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Knee on the Throat, Foot on the Gas?

I watched the celebration of former police officer Derek Michael Chauvin’s conviction of three various counts of murder yesterday, and my feelings were mixed. No, no, I felt no sorrow for the man who not only took George Floyd’s life away but broke the hearts of countless Americans, both black and white.  I felt for my country, stuck in the spin cycle of racism, whitewash, rinse and repeat. White Americans saw the need for soul cleansing penance, black Americans, between short-lived smiles, saw another atrocity added to the long line of soiled justice. George Floyd is not a new phenomenon in my community, it is a scenario that has been repeated for over 400 years. When George Floyd cried for his mother to save him, I imagined the spirit of Mamie Till-Mobley wept. August 28, 1955, her son, Emmett, was brutally murdered in Mississippi. Ms. Till thought she could shame America into action. She wanted the world to see her badly disfigured son’s body without the media sanitizing. He was identified by the ring he wore on his index finger, “I said I want the world to see this because there is no way I could tell this story and give them the visual picture of what my son looked like,” Till-Mobley said.

One has to wonder if his last thoughts and words were ‘MAMA!’  

Although the killings were 65 years apart, the same pain, the same anger the same sense of helplessness exists for the Floyd family and his late mother unable to answer her son’s last pleas for life. The aftermath of both murders was punctuated by the media portrayals of the vicious and ruthless disregard for black life. Ms. Till chose to use the media and Mr. Floyd was the unwitting star of the worst reality show ever. The court system only works if the most dangerous and heinous perpetrators are defended. Although George Floyd’s needless and senseless demise was caught on video and seemed unworthy of defending, justice calls for it. Black Americans have not sought out special justice, just the same justice.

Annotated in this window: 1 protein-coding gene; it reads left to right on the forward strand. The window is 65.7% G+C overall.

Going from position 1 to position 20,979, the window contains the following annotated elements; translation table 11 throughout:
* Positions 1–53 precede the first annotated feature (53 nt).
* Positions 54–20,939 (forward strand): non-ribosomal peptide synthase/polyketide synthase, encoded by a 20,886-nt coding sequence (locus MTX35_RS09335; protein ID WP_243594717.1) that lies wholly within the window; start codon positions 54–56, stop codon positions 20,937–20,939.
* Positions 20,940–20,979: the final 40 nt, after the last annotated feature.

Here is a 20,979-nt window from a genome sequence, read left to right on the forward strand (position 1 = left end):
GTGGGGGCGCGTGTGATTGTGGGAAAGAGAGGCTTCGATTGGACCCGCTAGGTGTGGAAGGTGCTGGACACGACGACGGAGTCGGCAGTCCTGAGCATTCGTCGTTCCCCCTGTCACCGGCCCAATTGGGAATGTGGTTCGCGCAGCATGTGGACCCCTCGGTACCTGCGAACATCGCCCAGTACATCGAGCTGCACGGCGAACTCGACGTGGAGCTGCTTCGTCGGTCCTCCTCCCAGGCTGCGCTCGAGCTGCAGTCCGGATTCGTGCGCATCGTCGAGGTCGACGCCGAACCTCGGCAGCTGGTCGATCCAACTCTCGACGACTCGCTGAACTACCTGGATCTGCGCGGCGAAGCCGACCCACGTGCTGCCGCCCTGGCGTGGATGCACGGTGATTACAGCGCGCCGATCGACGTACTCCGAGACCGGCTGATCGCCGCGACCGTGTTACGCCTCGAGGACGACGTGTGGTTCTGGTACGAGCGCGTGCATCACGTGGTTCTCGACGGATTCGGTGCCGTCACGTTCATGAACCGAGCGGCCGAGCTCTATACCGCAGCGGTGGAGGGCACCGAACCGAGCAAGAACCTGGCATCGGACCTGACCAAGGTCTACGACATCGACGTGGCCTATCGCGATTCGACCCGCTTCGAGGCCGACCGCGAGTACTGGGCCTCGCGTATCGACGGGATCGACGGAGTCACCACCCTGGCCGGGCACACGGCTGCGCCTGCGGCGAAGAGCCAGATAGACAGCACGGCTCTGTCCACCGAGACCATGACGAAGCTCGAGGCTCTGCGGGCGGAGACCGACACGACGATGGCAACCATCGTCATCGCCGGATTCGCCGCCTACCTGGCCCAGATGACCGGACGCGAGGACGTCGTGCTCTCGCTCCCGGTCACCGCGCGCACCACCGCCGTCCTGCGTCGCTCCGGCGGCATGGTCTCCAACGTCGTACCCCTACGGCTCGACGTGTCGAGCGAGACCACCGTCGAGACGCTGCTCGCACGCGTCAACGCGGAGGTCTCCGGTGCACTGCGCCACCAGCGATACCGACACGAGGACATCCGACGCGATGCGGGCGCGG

So many sons and daughters, brothers and sisters, Moms and Dads have faced their last moments alone staring at the barrel of a gun, or the knot of a noose, afraid and bewildered. The proliferating disease of murdering black lives spreads like cancer. Did Michael Donald envision his mom and call her name before being strangled and hanged from a tree by the KKK in 1981? Did unarmed Ahmaud Aubrey cry out for his momma before a shotgun blast ripped him open? Did unarmed Amadou Diallo cry out for his momma when 41 shots were fired at him, 19 of which pierced his body killing him? Did Elijah McClain? Who his mom described as sensitive.  “I am ‘just different’ said McClain.  According to reports, those were his last word to the officers who stopped him, before he was choked and sedated with ketamine. The 140-pounder was a young man, who presented as neurotypical, went into cardiac arrest while being transported to the hospital and later died. Unfortunately, I could go on, page after page, example after example of young men and women who have died for minuscule reasons; some new, some old. A black mother’s tears never dry because there is always a tomorrow. The protest must continue because the confrontations that too often leave a black body dead, will continue. Now is not the time to take one’s foot off the gas.

Continue to Vote for Change.      

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Political Minded
Admin
April 22, 2021 12:30 am

Derek Chauvin seemed to think he wasn’t going to get convicted. He looked way too confident about the outcome.


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